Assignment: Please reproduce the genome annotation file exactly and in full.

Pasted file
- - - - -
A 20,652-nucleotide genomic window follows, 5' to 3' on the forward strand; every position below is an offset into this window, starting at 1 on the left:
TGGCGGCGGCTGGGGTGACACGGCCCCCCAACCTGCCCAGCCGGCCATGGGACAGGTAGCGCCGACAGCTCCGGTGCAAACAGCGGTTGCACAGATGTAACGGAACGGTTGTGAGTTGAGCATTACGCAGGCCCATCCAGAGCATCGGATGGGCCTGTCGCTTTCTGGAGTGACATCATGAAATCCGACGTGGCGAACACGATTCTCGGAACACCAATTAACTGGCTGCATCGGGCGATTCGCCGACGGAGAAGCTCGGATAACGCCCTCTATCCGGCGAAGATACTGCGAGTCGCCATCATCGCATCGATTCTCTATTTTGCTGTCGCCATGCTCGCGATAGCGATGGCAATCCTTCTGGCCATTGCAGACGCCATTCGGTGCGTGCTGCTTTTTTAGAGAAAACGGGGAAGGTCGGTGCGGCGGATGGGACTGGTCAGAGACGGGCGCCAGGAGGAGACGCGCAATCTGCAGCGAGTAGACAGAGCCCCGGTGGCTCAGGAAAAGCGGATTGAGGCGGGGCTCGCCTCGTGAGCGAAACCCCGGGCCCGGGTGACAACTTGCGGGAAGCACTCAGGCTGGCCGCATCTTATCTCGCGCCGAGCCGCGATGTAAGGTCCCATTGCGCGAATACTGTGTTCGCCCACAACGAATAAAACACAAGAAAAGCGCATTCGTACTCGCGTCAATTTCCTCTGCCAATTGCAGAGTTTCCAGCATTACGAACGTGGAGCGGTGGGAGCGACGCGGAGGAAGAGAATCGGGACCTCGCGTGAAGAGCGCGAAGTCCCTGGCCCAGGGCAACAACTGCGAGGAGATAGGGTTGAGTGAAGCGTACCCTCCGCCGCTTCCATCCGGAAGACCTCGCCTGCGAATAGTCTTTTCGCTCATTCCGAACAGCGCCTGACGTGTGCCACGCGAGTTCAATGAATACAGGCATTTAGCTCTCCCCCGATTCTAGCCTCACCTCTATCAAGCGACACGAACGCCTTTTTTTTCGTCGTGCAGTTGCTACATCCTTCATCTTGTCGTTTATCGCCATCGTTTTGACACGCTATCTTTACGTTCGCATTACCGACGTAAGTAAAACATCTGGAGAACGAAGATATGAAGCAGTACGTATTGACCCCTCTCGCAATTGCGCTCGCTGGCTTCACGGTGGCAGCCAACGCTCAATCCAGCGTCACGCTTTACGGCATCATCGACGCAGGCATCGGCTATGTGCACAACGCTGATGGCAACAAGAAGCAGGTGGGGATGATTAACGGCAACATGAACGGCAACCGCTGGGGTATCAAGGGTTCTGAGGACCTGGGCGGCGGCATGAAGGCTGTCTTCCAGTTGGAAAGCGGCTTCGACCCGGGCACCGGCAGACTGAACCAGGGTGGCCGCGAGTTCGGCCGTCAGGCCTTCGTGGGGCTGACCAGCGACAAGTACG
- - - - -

A 20,652-nucleotide genomic window follows, 5' to 3' on the forward strand; every position below is an offset into this window, starting at 1 on the left:
TGGCGGCGGCTGGGGTGACACGGCCCCCCAACCTGCCCAGCCGGCCATGGGACAGGTAGCGCCGACAGCTCCGGTGCAAACAGCGGTTGCACAGATGTAACGGAACGGTTGTGAGTTGAGCATTACGCAGGCCCATCCAGAGCATCGGATGGGCCTGTCGCTTTCTGGAGTGACATCATGAAATCCGACGTGGCGAACACGATTCTCGGAACACCAATTAACTGGCTGCATCGGGCGATTCGCCGACGGAGAAGCTCGGATAACGCCCTCTATCCGGCGAAGATACTGCGAGTCGCCATCATCGCATCGATTCTCTATTTTGCTGTCGCCATGCTCGCGATAGCGATGGCAATCCTTCTGGCCATTGCAGACGCCATTCGGTGCGTGCTGCTTTTTTAGAGAAAACGGGGAAGGTCGGTGCGGCGGATGGGACTGGTCAGAGACGGGCGCCAGGAGGAGACGCGCAATCTGCAGCGAGTAGACAGAGCCCCGGTGGCTCAGGAAAAGCGGATTGAGGCGGGGCTCGCCTCGTGAGCGAAACCCCGGGCCCGGGTGACAACTTGCGGGAAGCACTCAGGCTGGCCGCATCTTATCTCGCGCCGAGCCGCGATGTAAGGTCCCATTGCGCGAATACTGTGTTCGCCCACAACGAATAAAACACAAGAAAAGCGCATTCGTACTCGCGTCAATTTCCTCTGCCAATTGCAGAGTTTCCAGCATTACGAACGTGGAGCGGTGGGAGCGACGCGGAGGAAGAGAATCGGGACCTCGCGTGAAGAGCGCGAAGTCCCTGGCCCAGGGCAACAACTGCGAGGAGATAGGGTTGAGTGAAGCGTACCCTCCGCCGCTTCCATCCGGAAGACCTCGCCTGCGAATAGTCTTTTCGCTCATTCCGAACAGCGCCTGACGTGTGCCACGCGAGTTCAATGAATACAGGCATTTAGCTCTCCCCCGATTCTAGCCTCACCTCTATCAAGCGACACGAACGCCTTTTTTTTCGTCGTGCAGTTGCTACATCCTTCATCTTGTCGTTTATCGCCATCGTTTTGACACGCTATCTTTACGTTCGCATTACCGACGTAAGTAAAACATCTGGAGAACGAAGATATGAAGCAGTACGTATTGACCCCTCTCGCAATTGCGCTCGCTGGCTTCACGGTGGCAGCCAACGCTCAATCCAGCGTCACGCTTTACGGCATCATCGACGCAGGCATCGGCTATGTGCACAACGCTGATGGCAACAAGAAGCAGGTGGGGATGATTAACGGCAACATGAACGGCAACCGCTGGGGTATCAAGGGTTCTGAGGACCTGGGCGGCGGCATGAAGGCTGTCTTCCAGTTGGAAAGCGGCTTCGACCCGGGCACCGGCAGACTGAACCAGGGTGGCCGCGAGTTCGGCCGTCAGGCCTTCGTGGGGCTGACCAGCGACAAGTACG